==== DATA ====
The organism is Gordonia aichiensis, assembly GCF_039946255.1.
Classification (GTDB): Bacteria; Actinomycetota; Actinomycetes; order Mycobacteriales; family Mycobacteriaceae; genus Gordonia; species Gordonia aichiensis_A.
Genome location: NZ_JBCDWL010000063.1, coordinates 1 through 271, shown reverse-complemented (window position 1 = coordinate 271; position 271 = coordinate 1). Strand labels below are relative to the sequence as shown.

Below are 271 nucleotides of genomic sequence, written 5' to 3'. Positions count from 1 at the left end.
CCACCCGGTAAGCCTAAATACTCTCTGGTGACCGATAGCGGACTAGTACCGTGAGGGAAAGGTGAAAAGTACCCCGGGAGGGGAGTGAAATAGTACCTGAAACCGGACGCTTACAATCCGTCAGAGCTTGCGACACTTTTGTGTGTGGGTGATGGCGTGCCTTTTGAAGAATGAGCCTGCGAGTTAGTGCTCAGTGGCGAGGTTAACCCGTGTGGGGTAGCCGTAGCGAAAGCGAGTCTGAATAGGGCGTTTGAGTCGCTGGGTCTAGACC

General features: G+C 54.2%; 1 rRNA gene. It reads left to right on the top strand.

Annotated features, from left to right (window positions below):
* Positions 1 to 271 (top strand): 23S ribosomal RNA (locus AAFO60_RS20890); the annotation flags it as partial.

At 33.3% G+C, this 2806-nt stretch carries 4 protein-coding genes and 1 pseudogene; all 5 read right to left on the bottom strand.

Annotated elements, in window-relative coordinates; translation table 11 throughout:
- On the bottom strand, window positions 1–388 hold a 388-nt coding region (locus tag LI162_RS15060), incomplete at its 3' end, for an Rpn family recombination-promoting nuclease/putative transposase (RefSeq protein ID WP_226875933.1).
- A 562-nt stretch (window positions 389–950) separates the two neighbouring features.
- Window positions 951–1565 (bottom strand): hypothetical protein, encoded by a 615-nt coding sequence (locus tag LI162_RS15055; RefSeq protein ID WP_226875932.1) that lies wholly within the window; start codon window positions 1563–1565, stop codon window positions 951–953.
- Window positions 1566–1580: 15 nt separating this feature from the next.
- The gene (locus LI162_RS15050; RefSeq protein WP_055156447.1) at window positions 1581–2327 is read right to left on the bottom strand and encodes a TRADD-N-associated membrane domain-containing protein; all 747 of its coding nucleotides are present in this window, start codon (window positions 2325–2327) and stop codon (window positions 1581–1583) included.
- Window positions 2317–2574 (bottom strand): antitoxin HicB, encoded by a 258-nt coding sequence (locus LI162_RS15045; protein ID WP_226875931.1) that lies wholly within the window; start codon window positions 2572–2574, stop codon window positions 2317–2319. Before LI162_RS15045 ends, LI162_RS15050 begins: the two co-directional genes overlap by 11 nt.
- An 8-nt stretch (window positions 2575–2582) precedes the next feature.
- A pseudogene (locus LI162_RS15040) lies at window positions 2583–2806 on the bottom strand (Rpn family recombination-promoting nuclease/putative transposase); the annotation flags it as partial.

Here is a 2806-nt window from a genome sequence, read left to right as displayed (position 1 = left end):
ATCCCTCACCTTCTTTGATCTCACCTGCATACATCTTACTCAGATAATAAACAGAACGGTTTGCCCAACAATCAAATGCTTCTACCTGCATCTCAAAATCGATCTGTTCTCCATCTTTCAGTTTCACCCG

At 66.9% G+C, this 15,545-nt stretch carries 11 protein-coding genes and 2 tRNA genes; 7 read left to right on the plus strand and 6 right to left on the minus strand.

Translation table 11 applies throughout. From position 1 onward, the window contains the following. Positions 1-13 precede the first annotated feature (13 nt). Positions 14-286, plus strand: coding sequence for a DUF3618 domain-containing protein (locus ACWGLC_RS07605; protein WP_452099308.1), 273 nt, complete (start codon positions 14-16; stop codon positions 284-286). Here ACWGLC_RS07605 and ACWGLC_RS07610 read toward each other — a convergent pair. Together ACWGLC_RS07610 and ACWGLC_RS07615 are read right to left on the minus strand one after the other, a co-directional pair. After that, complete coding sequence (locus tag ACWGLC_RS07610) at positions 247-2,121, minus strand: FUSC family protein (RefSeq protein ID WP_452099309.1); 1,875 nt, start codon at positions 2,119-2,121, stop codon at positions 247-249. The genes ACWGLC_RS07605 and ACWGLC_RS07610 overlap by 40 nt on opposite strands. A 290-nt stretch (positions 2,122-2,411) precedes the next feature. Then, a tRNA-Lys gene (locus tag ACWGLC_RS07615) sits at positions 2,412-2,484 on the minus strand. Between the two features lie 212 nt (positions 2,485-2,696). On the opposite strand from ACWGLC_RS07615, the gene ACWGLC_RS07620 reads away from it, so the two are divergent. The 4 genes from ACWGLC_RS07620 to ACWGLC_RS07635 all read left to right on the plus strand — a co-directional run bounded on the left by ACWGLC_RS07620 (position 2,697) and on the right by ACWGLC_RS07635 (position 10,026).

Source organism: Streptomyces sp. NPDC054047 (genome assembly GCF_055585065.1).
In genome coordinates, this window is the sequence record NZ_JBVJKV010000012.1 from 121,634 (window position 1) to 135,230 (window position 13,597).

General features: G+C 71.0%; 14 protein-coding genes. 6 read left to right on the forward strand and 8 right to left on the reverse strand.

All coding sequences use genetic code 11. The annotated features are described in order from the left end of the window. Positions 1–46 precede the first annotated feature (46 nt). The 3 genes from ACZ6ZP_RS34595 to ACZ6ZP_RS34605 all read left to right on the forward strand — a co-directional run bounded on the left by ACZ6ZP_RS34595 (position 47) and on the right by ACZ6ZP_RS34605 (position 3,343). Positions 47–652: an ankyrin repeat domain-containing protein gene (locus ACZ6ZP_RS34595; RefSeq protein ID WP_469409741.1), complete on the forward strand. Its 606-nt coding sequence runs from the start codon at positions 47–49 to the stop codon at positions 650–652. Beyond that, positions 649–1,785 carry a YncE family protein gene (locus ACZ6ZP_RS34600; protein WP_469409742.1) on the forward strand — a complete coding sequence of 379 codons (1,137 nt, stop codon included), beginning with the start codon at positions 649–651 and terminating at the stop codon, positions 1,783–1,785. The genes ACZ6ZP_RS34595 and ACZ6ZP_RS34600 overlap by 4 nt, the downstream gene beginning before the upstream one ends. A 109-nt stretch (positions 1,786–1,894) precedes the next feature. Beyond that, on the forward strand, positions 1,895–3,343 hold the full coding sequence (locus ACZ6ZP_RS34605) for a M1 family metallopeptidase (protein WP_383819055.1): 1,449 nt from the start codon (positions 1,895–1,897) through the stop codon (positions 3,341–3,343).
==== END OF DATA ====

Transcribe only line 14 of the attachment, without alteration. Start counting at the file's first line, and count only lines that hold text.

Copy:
- Window positions 1566–1580: 15 nt separating this feature from the next.